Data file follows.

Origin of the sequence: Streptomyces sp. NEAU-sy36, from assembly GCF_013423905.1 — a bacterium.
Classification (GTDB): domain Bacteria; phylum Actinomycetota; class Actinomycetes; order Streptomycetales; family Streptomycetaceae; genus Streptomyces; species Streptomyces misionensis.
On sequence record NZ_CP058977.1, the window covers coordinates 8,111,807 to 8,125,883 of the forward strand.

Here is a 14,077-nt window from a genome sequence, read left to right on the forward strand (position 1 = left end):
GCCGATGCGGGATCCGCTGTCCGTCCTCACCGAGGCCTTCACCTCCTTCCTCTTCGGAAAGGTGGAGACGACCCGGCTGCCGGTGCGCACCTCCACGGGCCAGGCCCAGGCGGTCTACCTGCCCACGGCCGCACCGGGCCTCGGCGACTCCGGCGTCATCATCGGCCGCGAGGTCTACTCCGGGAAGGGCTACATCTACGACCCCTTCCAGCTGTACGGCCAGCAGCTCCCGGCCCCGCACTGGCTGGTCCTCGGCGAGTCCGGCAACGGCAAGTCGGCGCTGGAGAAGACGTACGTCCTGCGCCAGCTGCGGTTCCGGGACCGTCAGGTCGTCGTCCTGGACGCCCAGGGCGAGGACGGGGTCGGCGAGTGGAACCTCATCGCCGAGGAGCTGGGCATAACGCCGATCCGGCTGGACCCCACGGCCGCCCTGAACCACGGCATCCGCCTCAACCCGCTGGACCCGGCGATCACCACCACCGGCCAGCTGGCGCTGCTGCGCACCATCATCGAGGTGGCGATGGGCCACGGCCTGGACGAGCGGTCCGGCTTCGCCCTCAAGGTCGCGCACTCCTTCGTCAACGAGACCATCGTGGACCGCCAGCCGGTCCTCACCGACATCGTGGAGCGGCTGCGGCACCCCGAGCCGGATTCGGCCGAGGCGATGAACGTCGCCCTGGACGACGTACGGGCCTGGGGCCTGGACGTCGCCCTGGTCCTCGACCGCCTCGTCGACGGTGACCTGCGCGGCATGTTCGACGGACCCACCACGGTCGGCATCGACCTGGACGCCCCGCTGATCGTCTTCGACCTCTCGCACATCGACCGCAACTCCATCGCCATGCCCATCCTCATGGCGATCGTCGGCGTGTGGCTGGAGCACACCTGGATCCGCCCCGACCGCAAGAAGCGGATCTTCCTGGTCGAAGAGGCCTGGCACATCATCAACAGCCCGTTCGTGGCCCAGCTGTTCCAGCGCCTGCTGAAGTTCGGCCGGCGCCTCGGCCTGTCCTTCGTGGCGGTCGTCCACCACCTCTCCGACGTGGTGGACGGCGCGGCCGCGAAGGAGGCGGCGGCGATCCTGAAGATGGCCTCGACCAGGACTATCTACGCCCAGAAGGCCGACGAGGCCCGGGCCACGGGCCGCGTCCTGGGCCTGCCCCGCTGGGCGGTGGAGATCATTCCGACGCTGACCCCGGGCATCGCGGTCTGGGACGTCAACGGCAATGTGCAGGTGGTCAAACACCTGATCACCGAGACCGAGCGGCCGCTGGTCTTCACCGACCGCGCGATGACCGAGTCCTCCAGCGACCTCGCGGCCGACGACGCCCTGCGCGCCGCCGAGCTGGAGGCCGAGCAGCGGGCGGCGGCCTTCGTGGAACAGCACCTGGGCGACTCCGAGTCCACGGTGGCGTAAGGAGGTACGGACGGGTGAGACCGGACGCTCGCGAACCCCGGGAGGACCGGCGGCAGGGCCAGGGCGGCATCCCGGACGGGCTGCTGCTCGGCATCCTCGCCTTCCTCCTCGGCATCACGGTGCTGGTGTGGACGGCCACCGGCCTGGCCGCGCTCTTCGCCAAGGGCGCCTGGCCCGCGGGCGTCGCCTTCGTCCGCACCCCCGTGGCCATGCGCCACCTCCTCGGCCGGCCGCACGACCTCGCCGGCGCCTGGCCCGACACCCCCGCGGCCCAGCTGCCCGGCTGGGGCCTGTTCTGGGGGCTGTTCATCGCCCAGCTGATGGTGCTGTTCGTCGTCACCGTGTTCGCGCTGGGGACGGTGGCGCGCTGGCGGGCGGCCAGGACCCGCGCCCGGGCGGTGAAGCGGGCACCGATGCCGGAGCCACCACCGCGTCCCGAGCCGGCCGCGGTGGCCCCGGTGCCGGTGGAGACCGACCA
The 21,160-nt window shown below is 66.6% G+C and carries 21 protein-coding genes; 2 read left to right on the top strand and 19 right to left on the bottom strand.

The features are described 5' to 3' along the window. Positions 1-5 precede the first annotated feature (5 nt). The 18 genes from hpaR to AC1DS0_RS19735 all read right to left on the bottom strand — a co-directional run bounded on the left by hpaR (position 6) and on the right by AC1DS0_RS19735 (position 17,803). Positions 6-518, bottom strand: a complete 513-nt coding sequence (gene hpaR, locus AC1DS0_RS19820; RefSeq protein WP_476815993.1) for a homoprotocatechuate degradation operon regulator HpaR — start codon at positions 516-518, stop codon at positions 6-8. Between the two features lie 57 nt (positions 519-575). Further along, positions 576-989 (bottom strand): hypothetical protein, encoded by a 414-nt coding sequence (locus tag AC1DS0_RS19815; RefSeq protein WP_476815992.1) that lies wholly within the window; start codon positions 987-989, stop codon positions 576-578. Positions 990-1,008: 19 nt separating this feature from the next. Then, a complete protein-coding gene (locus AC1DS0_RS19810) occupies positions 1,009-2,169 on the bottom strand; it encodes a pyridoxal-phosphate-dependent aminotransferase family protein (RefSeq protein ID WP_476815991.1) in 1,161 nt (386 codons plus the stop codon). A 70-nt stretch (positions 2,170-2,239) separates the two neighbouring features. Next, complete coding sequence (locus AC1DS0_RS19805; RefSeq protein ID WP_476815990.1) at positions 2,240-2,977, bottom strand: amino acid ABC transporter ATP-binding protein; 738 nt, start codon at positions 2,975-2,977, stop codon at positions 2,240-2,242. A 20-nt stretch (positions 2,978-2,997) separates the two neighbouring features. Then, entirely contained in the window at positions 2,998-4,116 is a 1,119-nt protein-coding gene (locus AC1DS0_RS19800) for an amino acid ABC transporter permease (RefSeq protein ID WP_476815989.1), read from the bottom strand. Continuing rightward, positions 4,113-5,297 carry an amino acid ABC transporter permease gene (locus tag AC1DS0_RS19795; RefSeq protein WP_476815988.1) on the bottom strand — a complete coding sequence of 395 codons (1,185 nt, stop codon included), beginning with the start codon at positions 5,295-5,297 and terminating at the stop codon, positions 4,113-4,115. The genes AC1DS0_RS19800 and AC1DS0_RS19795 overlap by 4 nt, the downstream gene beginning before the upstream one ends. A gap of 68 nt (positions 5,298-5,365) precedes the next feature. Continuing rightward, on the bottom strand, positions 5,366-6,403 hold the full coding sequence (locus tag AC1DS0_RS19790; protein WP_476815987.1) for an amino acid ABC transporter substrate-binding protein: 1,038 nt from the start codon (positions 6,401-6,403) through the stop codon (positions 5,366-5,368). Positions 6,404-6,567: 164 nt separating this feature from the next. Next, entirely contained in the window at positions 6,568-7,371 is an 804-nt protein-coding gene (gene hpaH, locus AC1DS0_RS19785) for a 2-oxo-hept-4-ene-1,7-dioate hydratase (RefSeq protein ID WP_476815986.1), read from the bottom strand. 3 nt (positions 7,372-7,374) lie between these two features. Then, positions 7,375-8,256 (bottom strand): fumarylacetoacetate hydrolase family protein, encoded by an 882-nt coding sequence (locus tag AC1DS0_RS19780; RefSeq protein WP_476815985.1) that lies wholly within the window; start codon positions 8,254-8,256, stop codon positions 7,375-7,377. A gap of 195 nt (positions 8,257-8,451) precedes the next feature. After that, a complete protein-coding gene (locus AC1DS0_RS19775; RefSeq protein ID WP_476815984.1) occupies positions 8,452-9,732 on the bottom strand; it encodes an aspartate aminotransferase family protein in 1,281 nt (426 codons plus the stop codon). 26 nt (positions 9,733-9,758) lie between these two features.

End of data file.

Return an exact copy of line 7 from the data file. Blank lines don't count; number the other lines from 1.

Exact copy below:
The features are described 5' to 3' along the window. Positions 1-5 precede the first annotated feature (5 nt). The 18 genes from hpaR to AC1DS0_RS19735 all read right to left on the bottom strand — a co-directional run bounded on the left by hpaR (position 6) and on the right by AC1DS0_RS19735 (position 17,803). Positions 6-518, bottom strand: a complete 513-nt coding sequence (gene hpaR, locus AC1DS0_RS19820; RefSeq protein WP_476815993.1) for a homoprotocatechuate degradation operon regulator HpaR — start codon at positions 516-518, stop codon at positions 6-8. Between the two features lie 57 nt (positions 519-575). Further along, positions 576-989 (bottom strand): hypothetical protein, encoded by a 414-nt coding sequence (locus tag AC1DS0_RS19815; RefSeq protein WP_476815992.1) that lies wholly within the window; start codon positions 987-989, stop codon positions 576-578. Positions 990-1,008: 19 nt separating this feature from the next. Then, a complete protein-coding gene (locus AC1DS0_RS19810) occupies positions 1,009-2,169 on the bottom strand; it encodes a pyridoxal-phosphate-dependent aminotransferase family protein (RefSeq protein ID WP_476815991.1) in 1,161 nt (386 codons plus the stop codon). A 70-nt stretch (positions 2,170-2,239) separates the two neighbouring features. Next, complete coding sequence (locus AC1DS0_RS19805; RefSeq protein ID WP_476815990.1) at positions 2,240-2,977, bottom strand: amino acid ABC transporter ATP-binding protein; 738 nt, start codon at positions 2,975-2,977, stop codon at positions 2,240-2,242. A 20-nt stretch (positions 2,978-2,997) separates the two neighbouring features. Then, entirely contained in the window at positions 2,998-4,116 is a 1,119-nt protein-coding gene (locus AC1DS0_RS19800) for an amino acid ABC transporter permease (RefSeq protein ID WP_476815989.1), read from the bottom strand. Continuing rightward, positions 4,113-5,297 carry an amino acid ABC transporter permease gene (locus tag AC1DS0_RS19795; RefSeq protein WP_476815988.1) on the bottom strand — a complete coding sequence of 395 codons (1,185 nt, stop codon included), beginning with the start codon at positions 5,295-5,297 and terminating at the stop codon, positions 4,113-4,115. The genes AC1DS0_RS19800 and AC1DS0_RS19795 overlap by 4 nt, the downstream gene beginning before the upstream one ends. A gap of 68 nt (positions 5,298-5,365) precedes the next feature. Continuing rightward, on the bottom strand, positions 5,366-6,403 hold the full coding sequence (locus tag AC1DS0_RS19790; protein WP_476815987.1) for an amino acid ABC transporter substrate-binding protein: 1,038 nt from the start codon (positions 6,401-6,403) through the stop codon (positions 5,366-5,368). Positions 6,404-6,567: 164 nt separating this feature from the next. Next, entirely contained in the window at positions 6,568-7,371 is an 804-nt protein-coding gene (gene hpaH, locus AC1DS0_RS19785) for a 2-oxo-hept-4-ene-1,7-dioate hydratase (RefSeq protein ID WP_476815986.1), read from the bottom strand. 3 nt (positions 7,372-7,374) lie between these two features. Then, positions 7,375-8,256 (bottom strand): fumarylacetoacetate hydrolase family protein, encoded by an 882-nt coding sequence (locus tag AC1DS0_RS19780; RefSeq protein WP_476815985.1) that lies wholly within the window; start codon positions 8,254-8,256, stop codon positions 7,375-7,377. A gap of 195 nt (positions 8,257-8,451) precedes the next feature. After that, a complete protein-coding gene (locus AC1DS0_RS19775; RefSeq protein ID WP_476815984.1) occupies positions 8,452-9,732 on the bottom strand; it encodes an aspartate aminotransferase family protein in 1,281 nt (426 codons plus the stop codon). 26 nt (positions 9,733-9,758) lie between these two features.